Such measures are just a piece of the wider package of reforms that Bishops United and its partners are advocating, including toughening enforcement of existing gun laws, making gun trafficking a federal crime, promoting “smart gun” technology and spending more money on research into violence-prevention strategies. The bishops’ immediate focus will be on background checks, but their scope is broader, Douglas said.
“I’m taking the long view on this one,” he said. “This is not going to be a one-off. It’s about culture change and awareness.”
And the bishops, a mix of gun owners and others who have never fired a gun, stress that ending gun violence shouldn’t be a partisan issue. They are deliberate about highlighting the “common sense” behind the measures they are advocating.
“The goal in Bishops United was always to be about common-sense gun laws that could bring as many people to the table as possible,” said Milwaukee Bishop Steven Miller, who also is a Bishops United convener. Miller won’t be joining the Capitol Hill visits but will be in Washington for the subsequent partner meetings and prayer service.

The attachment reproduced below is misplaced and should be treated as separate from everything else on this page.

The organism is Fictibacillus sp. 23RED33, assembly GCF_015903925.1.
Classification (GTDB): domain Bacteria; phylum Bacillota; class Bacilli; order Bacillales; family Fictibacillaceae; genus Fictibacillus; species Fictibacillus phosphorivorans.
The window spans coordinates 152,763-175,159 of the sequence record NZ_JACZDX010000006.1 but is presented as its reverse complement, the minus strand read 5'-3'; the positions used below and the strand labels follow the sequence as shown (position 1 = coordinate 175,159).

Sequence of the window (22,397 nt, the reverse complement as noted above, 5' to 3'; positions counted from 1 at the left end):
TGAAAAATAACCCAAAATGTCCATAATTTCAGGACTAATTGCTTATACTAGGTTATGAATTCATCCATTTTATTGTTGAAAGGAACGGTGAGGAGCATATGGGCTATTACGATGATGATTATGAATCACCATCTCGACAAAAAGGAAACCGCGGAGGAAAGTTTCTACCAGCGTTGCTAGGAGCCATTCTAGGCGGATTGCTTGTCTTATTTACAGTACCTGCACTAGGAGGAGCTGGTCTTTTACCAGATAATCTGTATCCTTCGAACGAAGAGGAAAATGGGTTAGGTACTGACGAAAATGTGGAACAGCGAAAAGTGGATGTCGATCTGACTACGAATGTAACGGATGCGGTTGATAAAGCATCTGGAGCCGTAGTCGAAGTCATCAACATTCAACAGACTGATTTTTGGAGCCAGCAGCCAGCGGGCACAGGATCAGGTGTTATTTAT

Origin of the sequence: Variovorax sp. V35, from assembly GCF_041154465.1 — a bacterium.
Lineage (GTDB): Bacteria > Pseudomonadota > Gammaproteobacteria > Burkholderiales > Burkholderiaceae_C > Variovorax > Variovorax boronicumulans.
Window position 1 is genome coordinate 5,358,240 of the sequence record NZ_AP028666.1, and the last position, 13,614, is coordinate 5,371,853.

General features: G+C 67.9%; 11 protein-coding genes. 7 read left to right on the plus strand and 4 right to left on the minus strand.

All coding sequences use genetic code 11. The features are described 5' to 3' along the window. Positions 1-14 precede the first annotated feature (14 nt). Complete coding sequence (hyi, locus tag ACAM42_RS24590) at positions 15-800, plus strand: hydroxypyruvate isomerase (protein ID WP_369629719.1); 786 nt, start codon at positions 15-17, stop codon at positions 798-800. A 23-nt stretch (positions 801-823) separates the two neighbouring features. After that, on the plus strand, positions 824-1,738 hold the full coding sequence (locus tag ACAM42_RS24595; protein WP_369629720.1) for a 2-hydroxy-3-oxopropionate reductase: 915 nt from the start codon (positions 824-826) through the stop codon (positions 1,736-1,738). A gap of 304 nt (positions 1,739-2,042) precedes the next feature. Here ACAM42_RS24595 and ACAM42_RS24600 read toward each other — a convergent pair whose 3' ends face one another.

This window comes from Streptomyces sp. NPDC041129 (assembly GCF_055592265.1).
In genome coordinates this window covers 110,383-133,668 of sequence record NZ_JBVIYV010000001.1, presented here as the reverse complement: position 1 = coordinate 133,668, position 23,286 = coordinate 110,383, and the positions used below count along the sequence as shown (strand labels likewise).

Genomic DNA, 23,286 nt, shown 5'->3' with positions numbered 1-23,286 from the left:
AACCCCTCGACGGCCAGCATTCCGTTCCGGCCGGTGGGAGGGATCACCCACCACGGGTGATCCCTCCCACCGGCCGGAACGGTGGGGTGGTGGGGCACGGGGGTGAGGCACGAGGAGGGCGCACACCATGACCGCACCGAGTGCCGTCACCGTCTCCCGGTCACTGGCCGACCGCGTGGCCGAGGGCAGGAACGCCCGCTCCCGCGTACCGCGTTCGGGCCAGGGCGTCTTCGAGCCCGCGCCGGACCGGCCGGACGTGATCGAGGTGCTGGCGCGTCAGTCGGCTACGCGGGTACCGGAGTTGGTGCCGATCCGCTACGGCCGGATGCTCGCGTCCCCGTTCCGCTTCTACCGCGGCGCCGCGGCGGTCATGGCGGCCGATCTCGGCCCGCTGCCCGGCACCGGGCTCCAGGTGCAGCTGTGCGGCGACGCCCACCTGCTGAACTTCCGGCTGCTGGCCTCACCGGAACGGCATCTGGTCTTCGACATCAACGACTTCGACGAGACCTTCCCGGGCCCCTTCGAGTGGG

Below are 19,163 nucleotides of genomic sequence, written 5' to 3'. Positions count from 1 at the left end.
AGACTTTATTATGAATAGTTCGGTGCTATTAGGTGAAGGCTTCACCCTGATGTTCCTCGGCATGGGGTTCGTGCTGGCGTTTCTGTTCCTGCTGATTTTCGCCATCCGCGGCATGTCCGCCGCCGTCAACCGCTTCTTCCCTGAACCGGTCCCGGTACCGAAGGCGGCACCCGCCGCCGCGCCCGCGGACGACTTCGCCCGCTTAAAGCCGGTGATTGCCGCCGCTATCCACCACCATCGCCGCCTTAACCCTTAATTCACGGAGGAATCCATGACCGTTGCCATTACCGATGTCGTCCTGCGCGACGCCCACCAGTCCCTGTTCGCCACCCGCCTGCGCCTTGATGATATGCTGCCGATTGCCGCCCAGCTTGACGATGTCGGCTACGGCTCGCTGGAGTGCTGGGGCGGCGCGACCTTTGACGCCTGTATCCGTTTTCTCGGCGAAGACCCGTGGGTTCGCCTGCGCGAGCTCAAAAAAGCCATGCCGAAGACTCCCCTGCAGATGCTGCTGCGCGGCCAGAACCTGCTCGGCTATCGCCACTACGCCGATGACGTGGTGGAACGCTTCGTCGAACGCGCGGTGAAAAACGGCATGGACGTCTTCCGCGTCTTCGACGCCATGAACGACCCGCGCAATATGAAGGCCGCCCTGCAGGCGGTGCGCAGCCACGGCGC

“All of us want sane and reasonable gun laws that protect both the rights of those who wish to own firearms and use them in appropriate ways but also to keep our country and our streets safer,” Miller said.
The Episcopal Church has spoken out forcefully on the issue through the years at General Convention, and in July, bishops and deputies passed a new resolution recognizing gun violence as a public health issue.
The latest statistics from the Centers for Disease Control and Prevention show gun deaths in the U.S. are on the rise, with the number of fatalities nearing 40,000 people in 2017. Of those, about 24,000 were suicides and about 15,000 homicides.
“We are in an epidemic,” Maryland Bishop Eugene Sutton, representing Bishops United, said in July during a committee hearing on the General Convention resolution. “Think of the cost to our families, our communities, our health systems.”
The Office of Government Relations also has been active on the issue of gun violence, based on church policies set by General Convention. The office monitors legislation, coordinates with partner agencies and denominations, develops relationships with lawmakers and encourages Episcopalians’ activism through its Episcopal Public Policy Network. The bishops’ visits on Capitol Hill amplify that work.